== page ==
Question, we did some double T work tonight out to 100yds and damn if she didnt ace it off the bat. Just perfect. Right backs, left backs, overs etc. Now, I thought, I can quit now on a good note or try some more. 2nd time, ok. 3rd time wasnt taking overs well at all. I quit and said alright. Should I have quit when she aced 1st time? Or is more drilling but not overdoing it too much?

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Postby Rick Hall » Thu May 18, 2006 8:37 pm

ME is right. The answer to your first question is that a hunt test blind isn't a "can you find the bird test," it's a handling test. (Remember, if your dog has run the rest of the test as it should, the judges will have nothing to judge its handling on but the blind.)

Can't help you on the drill, except to say this decidedly out of the mainstream trainer usually avoids repeating drills in the same location or manner. Rather than teaching by rote repetition, I like incorporate the concepts we're teaching into a variety of situations and settings. Can't say it's "the best" way, but it keeps the hounds and I from getting bored.
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Drills

Postby bill10979 » Thu May 18, 2006 8:54 pm

Thanks Rick,
I probably will mix it up a little, I was curious to see how she'd handle and she surprised me a bit, in a good way.
I find this breed or her I should say, a bit of a challenge. They dont like repetition, can be a little stubborn and like most, she is medium soft. I have been much harder on previous German Shepherds and GSPs. She will/has sulked in previous training years ago, so I know its important to end up beat and not overdo it. Shes a hard dog on game, but is somewhat handler soft..really lives to please. Some say Chessies are this way, dont know. She and I have had a few "heart to hearts" then shes fine.
Estrogen maybe?
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Postby ME » Sun May 21, 2006 11:23 pm

Personally I say forget the T and the TT.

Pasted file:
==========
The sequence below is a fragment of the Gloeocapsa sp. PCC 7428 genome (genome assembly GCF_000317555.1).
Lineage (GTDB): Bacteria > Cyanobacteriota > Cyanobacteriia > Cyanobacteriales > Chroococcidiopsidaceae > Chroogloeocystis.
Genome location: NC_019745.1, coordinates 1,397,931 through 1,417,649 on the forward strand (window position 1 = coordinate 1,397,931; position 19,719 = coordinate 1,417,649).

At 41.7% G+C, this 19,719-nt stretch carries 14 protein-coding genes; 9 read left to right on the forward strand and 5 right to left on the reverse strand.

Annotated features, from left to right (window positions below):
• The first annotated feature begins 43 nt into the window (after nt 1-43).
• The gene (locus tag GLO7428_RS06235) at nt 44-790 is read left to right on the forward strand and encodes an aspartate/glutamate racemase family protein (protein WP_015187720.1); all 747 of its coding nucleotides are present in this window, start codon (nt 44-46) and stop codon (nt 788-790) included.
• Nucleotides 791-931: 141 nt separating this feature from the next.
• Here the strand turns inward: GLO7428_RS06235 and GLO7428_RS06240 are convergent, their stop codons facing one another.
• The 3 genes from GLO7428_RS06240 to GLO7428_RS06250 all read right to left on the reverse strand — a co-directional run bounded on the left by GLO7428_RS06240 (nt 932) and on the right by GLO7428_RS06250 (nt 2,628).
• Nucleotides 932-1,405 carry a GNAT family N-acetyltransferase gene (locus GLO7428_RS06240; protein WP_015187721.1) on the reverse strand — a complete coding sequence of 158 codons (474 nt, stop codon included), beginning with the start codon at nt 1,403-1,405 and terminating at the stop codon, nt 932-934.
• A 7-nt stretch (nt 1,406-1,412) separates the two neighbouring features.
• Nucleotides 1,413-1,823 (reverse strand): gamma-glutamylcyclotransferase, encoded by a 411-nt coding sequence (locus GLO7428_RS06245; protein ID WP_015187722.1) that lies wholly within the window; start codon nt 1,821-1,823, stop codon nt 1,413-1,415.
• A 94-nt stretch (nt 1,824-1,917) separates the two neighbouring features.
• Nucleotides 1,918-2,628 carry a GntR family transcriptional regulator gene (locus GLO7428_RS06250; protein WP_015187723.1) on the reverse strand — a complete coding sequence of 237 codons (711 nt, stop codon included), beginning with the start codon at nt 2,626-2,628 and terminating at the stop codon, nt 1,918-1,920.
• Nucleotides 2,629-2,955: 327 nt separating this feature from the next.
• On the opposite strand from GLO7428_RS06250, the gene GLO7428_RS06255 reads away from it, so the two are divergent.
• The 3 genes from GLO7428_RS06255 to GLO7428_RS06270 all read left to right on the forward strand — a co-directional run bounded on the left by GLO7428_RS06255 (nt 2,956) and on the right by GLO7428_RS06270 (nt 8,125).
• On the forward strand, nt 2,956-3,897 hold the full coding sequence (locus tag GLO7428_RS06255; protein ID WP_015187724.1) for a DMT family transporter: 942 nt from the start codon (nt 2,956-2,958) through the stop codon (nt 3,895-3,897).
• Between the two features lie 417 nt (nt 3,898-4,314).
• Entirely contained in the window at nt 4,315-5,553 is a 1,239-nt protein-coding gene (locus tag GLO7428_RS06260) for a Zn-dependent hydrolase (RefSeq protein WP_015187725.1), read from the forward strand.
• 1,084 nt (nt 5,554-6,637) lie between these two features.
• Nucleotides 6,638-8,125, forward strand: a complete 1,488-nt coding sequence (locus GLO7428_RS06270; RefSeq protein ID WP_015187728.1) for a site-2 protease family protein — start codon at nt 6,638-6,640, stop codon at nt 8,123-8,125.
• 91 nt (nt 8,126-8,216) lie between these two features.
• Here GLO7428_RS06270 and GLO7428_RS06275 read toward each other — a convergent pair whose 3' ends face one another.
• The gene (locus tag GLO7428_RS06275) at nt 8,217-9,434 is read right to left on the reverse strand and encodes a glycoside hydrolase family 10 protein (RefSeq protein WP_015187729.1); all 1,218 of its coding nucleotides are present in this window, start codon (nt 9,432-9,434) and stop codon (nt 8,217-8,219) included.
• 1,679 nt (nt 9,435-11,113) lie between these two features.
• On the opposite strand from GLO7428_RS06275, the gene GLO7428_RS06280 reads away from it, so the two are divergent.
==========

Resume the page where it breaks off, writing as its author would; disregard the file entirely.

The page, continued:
Teach the swim by

Teach the dog the five directional cast like a baseball drill.

run pattern blinds.

Do marks marks and more marks

Do the definitive casting drill.

Do test setups with marks and blinds and honors.

You will be fine..

the T and TT causes popping problems with alot of dogs IMO. It is probably just a handler issue since pros have used it for years.

But you aint a pro so that says it all.
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Postby Rick Hall » Mon May 22, 2006 7:28 am

I'm not a mainstream program retriever trainer, but my impression's been that they essentially push through TT inspired pop with force-tos. Dunno.

Do know our practice has been to do work of TT's nature sparingly with plenty non-stop stuff in between to keep pups from anticipating a stop and popping for it. Just our way, not "the" way.
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Versatiles

Postby bill10979 » Mon May 22, 2006 12:20 pm

So far, pretty good. Pop ups not a huge concern but could be. Ill probably just do occasionally from now on, I think your advice is sound.
The Lab guys I know really work this hard and seem the basis for all the other stuff, IMO. Im trying to incorporate alot of what they do but see that she isnt a "lab" and I will have to break up the monotony alot more. Her desire is very strong, but she gets a little sloppy it seems as we do more work as I mentioned.
I drilled very hard last week, and when I had the opportunity Friday to let her track and run a bunny I let her. 150yd chase and track out of sight, and she pulls up lame. Today she was doing better after a weekend of rest. No pretty ribbons this weekend to show off, so shes healing and Im trying reschedule a test.
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Postby ME » Mon May 22, 2006 7:25 pm

Well here is my theory on this.

If you can do pattern blinds and the dog will run 100-150 yards to a known pile. And you use a specific command to do these blinds.

Then you do 5 directional casting drill (baseball) using a different word for each direction, so that the dog has two cues to go off of the hand and the word so that it goes the correct way.

Then you do the definitive casting drill so that you can cast your dog off of a seen mark to an unseen pile you don't need the T or the TT IMO.

Since in any hunting situation or testing you will send your dog and if it takes your line you are okay. Once the suction gets hold of the dog you then stop it and get the dog facing you. It now to the dog it becomes the 5 directional casting drill. If you can get your dog to go with consistency the way you want it to it shouldn't take more than 2 or 3 casts to get it to the bird if it gets off line.